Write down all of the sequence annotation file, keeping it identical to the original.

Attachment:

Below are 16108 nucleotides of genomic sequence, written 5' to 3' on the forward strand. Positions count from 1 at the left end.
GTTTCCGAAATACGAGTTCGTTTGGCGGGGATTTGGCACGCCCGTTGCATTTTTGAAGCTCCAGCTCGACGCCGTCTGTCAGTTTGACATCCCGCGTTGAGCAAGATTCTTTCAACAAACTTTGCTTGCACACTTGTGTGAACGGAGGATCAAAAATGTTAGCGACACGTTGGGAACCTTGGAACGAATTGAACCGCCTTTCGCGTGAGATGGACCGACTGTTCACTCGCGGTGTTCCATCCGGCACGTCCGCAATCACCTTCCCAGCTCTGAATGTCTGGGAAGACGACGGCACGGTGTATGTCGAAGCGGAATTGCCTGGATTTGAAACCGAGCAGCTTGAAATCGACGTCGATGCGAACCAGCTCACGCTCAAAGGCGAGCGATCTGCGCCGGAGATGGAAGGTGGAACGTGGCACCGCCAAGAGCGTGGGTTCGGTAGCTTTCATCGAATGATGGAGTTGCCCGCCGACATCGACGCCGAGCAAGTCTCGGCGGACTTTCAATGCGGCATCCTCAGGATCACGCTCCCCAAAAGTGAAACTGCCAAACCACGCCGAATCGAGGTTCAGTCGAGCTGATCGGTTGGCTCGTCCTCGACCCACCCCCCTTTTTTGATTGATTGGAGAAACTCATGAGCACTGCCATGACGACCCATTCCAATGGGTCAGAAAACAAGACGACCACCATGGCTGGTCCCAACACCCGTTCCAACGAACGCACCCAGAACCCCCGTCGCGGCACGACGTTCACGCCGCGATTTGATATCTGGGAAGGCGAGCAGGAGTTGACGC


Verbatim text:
Below are 16108 nucleotides of genomic sequence, written 5' to 3' on the forward strand. Positions count from 1 at the left end.
GTTTCCGAAATACGAGTTCGTTTGGCGGGGATTTGGCACGCCCGTTGCATTTTTGAAGCTCCAGCTCGACGCCGTCTGTCAGTTTGACATCCCGCGTTGAGCAAGATTCTTTCAACAAACTTTGCTTGCACACTTGTGTGAACGGAGGATCAAAAATGTTAGCGACACGTTGGGAACCTTGGAACGAATTGAACCGCCTTTCGCGTGAGATGGACCGACTGTTCACTCGCGGTGTTCCATCCGGCACGTCCGCAATCACCTTCCCAGCTCTGAATGTCTGGGAAGACGACGGCACGGTGTATGTCGAAGCGGAATTGCCTGGATTTGAAACCGAGCAGCTTGAAATCGACGTCGATGCGAACCAGCTCACGCTCAAAGGCGAGCGATCTGCGCCGGAGATGGAAGGTGGAACGTGGCACCGCCAAGAGCGTGGGTTCGGTAGCTTTCATCGAATGATGGAGTTGCCCGCCGACATCGACGCCGAGCAAGTCTCGGCGGACTTTCAATGCGGCATCCTCAGGATCACGCTCCCCAAAAGTGAAACTGCCAAACCACGCCGAATCGAGGTTCAGTCGAGCTGATCGGTTGGCTCGTCCTCGACCCACCCCCCTTTTTTGATTGATTGGAGAAACTCATGAGCACTGCCATGACGACCCATTCCAATGGGTCAGAAAACAAGACGACCACCATGGCTGGTCCCAACACCCGTTCCAACGAACGCACCCAGAACCCCCGTCGCGGCACGACGTTCACGCCGCGATTTGATATCTGGGAAGGCGAGCAGGAGTTGACGC